Here is a somewhat interesting article by David Sirlin, mostly venting his frustration about the inadequacies of the patent system with respect to electronics. He complains about how obvious many of the non-obvious inventions are, and other general hinderances to innovation in the electronics world such as companies defensive postures regarding their IP portfolios and the excessive term limits of patents. He also seems incredulous that patent would protect the idea not just the expression: FYI, the copyright in the program itself already protects the expression, the patent protects the idea.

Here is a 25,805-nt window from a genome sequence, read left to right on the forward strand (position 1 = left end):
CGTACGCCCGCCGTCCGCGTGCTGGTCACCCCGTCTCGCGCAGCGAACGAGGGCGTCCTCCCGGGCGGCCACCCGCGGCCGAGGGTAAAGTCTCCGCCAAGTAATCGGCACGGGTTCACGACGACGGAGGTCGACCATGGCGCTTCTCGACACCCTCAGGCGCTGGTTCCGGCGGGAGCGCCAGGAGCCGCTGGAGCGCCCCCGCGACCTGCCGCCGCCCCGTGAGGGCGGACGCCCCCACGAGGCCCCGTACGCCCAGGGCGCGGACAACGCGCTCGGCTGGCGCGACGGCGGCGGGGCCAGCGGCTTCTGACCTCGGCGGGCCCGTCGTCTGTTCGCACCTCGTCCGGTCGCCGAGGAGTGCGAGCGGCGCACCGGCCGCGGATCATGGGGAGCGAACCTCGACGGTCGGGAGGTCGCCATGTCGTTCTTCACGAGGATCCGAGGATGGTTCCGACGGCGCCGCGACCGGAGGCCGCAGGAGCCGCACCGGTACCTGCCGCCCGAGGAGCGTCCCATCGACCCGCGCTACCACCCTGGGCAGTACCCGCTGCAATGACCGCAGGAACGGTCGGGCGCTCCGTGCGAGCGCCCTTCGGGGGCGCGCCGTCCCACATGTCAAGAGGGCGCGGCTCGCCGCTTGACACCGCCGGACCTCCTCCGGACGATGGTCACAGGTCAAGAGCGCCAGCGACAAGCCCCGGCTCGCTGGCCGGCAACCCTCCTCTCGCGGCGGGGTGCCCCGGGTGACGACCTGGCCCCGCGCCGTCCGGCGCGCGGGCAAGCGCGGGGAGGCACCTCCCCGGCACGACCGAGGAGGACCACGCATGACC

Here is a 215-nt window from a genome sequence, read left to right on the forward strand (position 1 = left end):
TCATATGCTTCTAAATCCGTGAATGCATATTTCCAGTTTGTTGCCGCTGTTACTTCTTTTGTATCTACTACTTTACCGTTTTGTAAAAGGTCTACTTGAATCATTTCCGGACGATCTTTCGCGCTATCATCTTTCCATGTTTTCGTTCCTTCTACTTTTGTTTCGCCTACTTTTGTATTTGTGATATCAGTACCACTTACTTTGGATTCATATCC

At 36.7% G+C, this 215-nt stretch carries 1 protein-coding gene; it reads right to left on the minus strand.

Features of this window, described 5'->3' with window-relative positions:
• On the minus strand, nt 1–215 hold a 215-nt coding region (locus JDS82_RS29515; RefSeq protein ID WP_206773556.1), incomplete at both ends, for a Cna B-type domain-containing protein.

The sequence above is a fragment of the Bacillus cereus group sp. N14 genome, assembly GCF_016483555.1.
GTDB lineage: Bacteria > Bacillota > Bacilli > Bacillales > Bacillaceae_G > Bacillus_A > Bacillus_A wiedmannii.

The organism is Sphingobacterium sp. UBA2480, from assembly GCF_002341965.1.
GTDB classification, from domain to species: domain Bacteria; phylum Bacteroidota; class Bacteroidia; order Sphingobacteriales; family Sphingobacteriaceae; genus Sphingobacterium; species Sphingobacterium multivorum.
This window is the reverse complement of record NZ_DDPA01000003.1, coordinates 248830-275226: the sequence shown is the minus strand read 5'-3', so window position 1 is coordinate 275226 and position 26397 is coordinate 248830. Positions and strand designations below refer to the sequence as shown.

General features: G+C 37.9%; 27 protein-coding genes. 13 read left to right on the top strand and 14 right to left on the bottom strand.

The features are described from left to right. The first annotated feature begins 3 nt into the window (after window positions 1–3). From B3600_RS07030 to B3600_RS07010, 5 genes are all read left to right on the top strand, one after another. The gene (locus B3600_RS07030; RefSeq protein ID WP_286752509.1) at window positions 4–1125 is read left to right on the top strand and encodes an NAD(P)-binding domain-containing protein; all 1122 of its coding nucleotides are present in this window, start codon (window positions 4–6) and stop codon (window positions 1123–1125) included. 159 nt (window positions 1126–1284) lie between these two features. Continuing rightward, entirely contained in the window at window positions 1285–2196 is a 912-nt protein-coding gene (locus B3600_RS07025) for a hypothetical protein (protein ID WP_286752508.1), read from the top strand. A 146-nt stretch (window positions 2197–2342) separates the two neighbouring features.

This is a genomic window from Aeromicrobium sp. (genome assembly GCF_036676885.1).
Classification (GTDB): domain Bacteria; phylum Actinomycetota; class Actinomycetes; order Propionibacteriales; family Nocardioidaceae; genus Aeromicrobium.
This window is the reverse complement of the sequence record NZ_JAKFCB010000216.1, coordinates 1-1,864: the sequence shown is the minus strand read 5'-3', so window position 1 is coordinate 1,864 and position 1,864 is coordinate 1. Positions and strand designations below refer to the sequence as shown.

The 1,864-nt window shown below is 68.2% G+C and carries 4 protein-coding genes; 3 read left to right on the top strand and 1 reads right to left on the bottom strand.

Another Sound Off on the Patent System
While he addresses many of the shortcomings of the current system, he also overlooks a few, such as untrained/lazy/poor examiners. This guy really is just preaching to the choir. One sign of hope however, is that some of the lawyers in the video game world I have spoke with don't really see patents as an effective offensive tool. While the Sega case shows patents can be utilized as such, this case is more the exception than the rule.